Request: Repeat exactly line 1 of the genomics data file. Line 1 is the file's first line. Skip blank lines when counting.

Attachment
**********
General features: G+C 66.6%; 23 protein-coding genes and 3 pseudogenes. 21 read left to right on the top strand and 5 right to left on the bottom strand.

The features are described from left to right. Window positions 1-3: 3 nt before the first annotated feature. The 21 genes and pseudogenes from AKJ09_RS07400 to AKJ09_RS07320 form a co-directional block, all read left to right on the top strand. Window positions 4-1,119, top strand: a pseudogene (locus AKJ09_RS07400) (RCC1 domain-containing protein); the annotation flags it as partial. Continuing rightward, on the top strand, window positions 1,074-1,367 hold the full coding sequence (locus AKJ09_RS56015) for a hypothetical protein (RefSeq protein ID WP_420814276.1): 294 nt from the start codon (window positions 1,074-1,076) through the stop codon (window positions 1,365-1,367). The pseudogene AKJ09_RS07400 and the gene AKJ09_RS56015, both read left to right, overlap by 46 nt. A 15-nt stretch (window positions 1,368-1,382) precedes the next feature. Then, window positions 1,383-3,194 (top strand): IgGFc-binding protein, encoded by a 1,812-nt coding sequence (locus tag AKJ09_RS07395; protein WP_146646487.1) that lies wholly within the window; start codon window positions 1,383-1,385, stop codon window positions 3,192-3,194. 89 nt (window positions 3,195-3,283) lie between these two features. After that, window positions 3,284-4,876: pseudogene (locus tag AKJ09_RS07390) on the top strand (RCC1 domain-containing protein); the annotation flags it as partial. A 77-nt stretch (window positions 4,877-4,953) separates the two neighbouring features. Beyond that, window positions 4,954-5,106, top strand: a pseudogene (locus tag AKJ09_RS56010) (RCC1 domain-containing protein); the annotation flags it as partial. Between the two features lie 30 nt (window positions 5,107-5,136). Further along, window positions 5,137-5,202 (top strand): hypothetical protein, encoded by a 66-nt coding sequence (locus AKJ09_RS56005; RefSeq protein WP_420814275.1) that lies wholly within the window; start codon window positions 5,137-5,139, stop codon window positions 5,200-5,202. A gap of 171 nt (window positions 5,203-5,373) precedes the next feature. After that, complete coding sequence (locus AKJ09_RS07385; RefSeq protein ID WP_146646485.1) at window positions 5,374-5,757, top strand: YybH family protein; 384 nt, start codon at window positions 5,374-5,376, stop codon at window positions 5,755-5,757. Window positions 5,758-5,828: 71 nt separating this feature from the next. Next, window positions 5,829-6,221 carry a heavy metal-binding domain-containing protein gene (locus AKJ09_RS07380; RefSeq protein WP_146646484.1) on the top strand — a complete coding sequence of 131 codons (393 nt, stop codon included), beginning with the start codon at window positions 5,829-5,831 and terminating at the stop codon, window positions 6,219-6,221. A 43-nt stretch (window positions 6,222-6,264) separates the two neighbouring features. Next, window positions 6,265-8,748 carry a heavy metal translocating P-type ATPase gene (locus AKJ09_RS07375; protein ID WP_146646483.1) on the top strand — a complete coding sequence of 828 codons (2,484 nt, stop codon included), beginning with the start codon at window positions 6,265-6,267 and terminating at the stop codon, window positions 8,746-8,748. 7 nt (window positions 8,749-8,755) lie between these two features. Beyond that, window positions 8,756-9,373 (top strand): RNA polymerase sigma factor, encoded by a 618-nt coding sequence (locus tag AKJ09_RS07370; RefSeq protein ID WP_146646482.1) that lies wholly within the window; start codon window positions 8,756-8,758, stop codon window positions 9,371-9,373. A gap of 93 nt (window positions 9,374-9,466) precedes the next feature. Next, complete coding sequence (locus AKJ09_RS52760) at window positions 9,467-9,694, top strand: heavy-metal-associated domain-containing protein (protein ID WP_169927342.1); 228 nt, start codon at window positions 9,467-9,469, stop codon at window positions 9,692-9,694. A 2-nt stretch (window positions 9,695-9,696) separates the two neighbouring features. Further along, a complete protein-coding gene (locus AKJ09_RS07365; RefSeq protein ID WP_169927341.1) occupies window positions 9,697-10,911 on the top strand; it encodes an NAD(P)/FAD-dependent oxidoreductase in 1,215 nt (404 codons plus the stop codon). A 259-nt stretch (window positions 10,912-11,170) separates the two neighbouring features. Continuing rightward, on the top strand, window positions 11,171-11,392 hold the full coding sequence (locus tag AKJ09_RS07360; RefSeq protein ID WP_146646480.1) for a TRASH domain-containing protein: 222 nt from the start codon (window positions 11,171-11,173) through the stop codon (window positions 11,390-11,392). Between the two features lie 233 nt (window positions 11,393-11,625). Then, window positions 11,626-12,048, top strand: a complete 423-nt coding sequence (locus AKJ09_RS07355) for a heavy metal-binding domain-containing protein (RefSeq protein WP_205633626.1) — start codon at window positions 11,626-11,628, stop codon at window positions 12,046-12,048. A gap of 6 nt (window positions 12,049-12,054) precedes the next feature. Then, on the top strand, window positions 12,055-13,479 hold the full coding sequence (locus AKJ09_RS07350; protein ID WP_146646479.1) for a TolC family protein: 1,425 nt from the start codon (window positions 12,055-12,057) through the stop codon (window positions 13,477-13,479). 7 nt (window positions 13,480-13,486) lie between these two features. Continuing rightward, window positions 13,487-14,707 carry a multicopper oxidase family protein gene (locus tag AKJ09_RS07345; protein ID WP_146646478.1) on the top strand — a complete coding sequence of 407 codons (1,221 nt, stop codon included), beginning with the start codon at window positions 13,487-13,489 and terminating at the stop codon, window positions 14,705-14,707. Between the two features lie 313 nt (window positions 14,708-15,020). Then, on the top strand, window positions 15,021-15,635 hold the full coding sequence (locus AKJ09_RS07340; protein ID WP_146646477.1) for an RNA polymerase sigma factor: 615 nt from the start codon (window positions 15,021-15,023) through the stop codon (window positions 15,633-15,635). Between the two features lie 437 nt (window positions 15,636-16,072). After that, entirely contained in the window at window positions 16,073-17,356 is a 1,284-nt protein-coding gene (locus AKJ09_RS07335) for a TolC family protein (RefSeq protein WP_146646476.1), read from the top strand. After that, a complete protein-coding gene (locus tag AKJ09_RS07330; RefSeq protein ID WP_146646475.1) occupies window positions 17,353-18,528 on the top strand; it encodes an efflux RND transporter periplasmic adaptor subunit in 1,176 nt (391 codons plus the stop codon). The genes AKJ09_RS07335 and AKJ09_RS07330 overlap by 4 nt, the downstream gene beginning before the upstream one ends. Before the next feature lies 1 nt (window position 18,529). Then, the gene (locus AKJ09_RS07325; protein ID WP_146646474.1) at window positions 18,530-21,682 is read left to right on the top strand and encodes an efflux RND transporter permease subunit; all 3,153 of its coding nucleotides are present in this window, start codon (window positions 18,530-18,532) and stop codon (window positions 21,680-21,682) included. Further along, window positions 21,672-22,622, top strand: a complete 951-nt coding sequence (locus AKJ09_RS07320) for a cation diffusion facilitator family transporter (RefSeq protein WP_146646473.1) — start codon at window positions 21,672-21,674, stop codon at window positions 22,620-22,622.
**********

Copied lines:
General features: G+C 66.6%; 23 protein-coding genes and 3 pseudogenes. 21 read left to right on the top strand and 5 right to left on the bottom strand.